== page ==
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New CASA gift helps inspire legacy of support at John Molson School of Business

Student association has raised more than $340,000 to help fellow students in need
February 3, 2023
By Ian Harrison, BComm 01

Two rows of CASA members sit on a couch and stand behind it to pose for a picture “Knowing that people are enjoying their undergraduate experience with the help of CASA gives me a lot of joy,” says CASA president Demetre Christopoulos, seated fourth from left, surrounded by his CASA colleagues.

A recent combined donation of $80,000 from the non-profit Commerce and Administration Students’ Association (CASA) to the Campaign for Concordia: Next-Gen Now promises to provide critical financial support to cohorts of students at the John Molson School of Business.

The new round of funds — taken from sponsorship and student fees — will be used for a general bursary endowment, an awards endowment and to aid students from underrepresented backgrounds. Impressively, CASA’s historic support for students at the faculty now totals more than $340,000.

This kind of student-led initiative has become a John Molson hallmark, says Dean Anne-Marie Croteau.

“The vibrant student life that exists here at John Molson — from community-oriented student associations to case competitions and our consistently strong performances at the Jeux du Commerce — is a powerful recruitment tool,” notes Croteau, who has been with the faculty since 1997. “Students want to come to John Molson because of it and, thanks to CASA’s generosity, many will get the financial support they need to help them balance academics, internships and extracurriculars.”

A bishop with a grey beard wears a robe-like vestment with a large cross around his neck “I wanted not just to get a degree but to use university as an opportunity to grow as a person,” says Bishop Thomas Dowd, BComm 92, Concordia’s inaugural John F. Lemieux Medal recipient in 2018.

CASA’s legacy of support for fellow John Molson students dates back to when Thomas Dowd, BComm 92, served as president of the association.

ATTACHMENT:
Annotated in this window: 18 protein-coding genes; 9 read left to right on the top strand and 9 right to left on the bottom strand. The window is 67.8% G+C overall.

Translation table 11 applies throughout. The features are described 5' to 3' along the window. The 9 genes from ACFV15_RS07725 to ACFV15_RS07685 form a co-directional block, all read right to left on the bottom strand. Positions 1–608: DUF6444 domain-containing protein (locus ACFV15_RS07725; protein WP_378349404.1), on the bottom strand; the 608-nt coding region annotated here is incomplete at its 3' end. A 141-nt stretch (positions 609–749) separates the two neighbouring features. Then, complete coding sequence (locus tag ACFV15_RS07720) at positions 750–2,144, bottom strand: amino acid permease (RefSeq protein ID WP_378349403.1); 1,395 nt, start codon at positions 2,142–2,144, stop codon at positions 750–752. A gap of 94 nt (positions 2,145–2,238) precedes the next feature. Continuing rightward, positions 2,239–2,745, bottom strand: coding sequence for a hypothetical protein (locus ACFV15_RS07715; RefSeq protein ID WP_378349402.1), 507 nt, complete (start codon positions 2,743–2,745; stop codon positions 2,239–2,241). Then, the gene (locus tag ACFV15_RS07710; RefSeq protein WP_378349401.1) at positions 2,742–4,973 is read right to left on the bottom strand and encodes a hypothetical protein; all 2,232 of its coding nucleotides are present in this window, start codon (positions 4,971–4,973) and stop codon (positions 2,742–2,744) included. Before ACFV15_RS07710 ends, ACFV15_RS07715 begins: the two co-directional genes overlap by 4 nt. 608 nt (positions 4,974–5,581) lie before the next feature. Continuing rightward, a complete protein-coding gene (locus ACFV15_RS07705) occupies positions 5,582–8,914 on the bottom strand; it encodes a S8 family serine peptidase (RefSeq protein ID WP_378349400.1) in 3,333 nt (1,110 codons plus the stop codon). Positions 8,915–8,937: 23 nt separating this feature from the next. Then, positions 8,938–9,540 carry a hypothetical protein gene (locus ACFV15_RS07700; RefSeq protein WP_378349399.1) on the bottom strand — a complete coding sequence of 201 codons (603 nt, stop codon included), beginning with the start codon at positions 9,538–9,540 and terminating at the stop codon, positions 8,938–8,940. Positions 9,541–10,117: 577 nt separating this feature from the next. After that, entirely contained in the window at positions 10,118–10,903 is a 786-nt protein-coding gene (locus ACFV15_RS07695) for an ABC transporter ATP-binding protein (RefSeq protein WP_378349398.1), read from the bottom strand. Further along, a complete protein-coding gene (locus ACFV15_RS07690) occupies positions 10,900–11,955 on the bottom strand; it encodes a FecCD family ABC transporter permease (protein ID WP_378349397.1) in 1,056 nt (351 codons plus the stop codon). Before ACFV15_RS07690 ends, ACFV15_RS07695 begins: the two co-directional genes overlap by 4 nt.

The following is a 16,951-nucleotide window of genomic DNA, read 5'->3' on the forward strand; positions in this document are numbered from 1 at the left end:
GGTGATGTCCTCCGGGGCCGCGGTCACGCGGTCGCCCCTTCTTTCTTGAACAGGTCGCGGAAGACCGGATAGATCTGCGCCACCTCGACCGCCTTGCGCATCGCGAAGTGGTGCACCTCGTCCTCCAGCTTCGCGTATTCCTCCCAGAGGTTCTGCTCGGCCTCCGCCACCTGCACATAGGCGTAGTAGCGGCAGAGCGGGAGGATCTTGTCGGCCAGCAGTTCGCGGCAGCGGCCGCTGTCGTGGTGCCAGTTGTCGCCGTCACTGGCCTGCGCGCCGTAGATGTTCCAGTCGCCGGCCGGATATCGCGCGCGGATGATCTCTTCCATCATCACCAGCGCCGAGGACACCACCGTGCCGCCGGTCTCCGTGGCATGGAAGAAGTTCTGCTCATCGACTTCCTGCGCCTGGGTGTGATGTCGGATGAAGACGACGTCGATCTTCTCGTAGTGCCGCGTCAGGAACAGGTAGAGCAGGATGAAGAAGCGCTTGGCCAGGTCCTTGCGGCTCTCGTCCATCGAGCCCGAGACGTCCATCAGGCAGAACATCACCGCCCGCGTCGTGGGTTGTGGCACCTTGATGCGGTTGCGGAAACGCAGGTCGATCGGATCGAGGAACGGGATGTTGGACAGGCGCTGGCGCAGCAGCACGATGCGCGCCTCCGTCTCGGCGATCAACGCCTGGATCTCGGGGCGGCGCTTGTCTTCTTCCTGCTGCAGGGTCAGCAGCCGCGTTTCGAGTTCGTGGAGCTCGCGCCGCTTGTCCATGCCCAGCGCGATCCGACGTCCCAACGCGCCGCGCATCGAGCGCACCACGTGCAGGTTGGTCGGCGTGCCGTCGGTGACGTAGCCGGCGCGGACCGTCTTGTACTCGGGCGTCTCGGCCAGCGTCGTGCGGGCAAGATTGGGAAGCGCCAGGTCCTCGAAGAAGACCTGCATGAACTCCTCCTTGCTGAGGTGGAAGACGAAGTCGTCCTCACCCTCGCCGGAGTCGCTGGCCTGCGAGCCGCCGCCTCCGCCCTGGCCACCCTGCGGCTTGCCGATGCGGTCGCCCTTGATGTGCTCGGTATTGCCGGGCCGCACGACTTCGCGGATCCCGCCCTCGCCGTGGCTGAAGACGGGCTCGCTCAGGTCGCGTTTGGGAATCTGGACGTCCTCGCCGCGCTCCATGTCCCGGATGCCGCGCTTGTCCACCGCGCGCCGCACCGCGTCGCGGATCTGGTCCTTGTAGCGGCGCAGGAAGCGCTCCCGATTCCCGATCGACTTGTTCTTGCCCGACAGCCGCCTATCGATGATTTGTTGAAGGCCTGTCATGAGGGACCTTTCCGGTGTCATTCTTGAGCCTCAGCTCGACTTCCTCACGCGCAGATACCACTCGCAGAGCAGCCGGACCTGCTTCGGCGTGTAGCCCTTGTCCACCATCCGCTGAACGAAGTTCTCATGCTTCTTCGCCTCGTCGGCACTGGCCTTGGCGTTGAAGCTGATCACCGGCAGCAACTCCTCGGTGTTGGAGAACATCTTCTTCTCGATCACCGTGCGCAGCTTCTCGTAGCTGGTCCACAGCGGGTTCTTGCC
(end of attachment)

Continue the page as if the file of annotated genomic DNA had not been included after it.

Dowd, now Bishop of the Roman Catholic Diocese of Sault Sainte Marie, Ontario, says that his time as a Concordia undergraduate was “life-changing,” thanks in no small part to his involvement with CASA.

“We wanted to encourage the faculty to recruit and retain a more diverse population of students,” says Dowd of the bursary fund’s genesis. “It was an obvious way to help and a show of solidarity from one group of students to another.”

Without his CASA experience, adds Dowd, he may have never considered the priesthood.

“​​I had never been involved in student life prior to Concordia,” he admits. “But I quickly realized that there were elements of my skill set that I wanted to focus on, both socially and leadership-wise. I wanted not just to get a degree but to use university as an opportunity to grow as a person.

“Through CASA, I learned how to network, how to run a meeting and how to work with a board. Advocating for and serving students was very transformative and rewarding.”

A man with short dark hair wears a black suit and tie CASA president Demetre Christopoulos says that being able to help his fellow students is “incredibly fulfilling.”

An ‘incredibly fulfilling’ experience

That’s largely what attracted CASA’s current president, Demetre Christopoulos, to join the association as well. The fourth-year accountancy major, who’s secured a job at KPMG after graduation, says that the benefits of CASA are manifold.

“It started for me when I participated in orientation week and got a taste of what student life was like at John Molson,” says Christopoulos. “I was lucky enough to attend some CASA events and loved it.”

When COVID-19 compelled the university to pivot online, CASA stepped in to help, an initiative Christopoulos ranks as one of his proudest accomplishments.

“Enhancing our peer-tutoring program was a personal goal of mine, and it really took off during the pandemic,” he says. “We reached a new peak, doubling the number of tutors and offering support for at least 30 classes. With all of the difficulties of online learning, we were able to offer more resources for students.”

That’s ultimately what this latest gift of $80,000 to encourage students in need is all about, adds Christopoulos.

“When I see first-hand the appreciation people have for some of the initiatives we organize and put together, it’s incredibly fulfilling. Knowing that people are enjoying their undergraduate experience with the help of CASA gives me a lot of joy. I’m really happy that we can provide that to students.”

To learn more about CASA Cares, the charitable arm of CASA, visit


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